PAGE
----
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The creature of asexual love in 'My Name is Shingo'

CollectionsSexualities, Genders and Rights in Asia: International Conference of Asian Queer Studies (2005)
Title: The creature of asexual love in 'My Name is Shingo'
Author(s): Someya, Yasuyo
AsiaPacificQueer Network
Publisher: Canberra, ACT: The Australian National University
Citation: Someya, Y (2005, July). The creature of asexual love in 'My Name is Shingo'. Paper presented at Sexualities, Genders and Rights in Asia: 1st International Conference of Asian Queer Studies. Bangkok, Thailand: AsiaPacifiQueer Network, Mahidol University; Australian National University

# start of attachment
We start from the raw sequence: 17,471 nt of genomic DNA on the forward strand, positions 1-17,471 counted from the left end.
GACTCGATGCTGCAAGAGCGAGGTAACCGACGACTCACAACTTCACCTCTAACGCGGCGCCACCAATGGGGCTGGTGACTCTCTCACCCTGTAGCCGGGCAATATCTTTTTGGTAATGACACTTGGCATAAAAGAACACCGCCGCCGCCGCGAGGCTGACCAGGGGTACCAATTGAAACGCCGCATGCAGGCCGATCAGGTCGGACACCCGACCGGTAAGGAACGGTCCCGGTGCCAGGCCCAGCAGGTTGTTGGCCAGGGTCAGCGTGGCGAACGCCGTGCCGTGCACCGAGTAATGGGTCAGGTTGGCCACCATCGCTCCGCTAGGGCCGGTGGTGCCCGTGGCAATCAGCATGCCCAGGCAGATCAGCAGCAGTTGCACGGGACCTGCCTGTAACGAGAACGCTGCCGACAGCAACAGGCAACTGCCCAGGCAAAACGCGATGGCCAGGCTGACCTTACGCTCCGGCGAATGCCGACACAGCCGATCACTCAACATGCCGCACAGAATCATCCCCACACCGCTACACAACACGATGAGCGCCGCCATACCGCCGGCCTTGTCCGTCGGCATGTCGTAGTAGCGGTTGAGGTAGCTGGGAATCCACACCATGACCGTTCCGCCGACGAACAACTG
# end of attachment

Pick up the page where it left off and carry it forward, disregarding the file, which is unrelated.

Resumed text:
This article discusses the story of Kazuo Umezu’s book, Watashi wa Shingo (My name is Shingo) (1982-1986) within the context of asexuality. Readers see how two elementary school pupils, a girl named Marine and a boy named Satoru, fall in love and are blessed with a rather unorthodox child which happens to be a robot. This robot is called Shingo and the story recounts how its mind develops and how it travels the world in pursuit of its ‘parents’ whom it has never had the chance to meet. The reason why I would like to discuss the comic book, My Name is Shingo, is because it hints at children’s asexual reproduction, as well as child asexuality, which, I think, contributes significantly to the intensity and uniqueness of the story. In this article I would like to consider the meaning of ‘asexuality’ and whether there exists any similarities between asexuality of children and that of adults.


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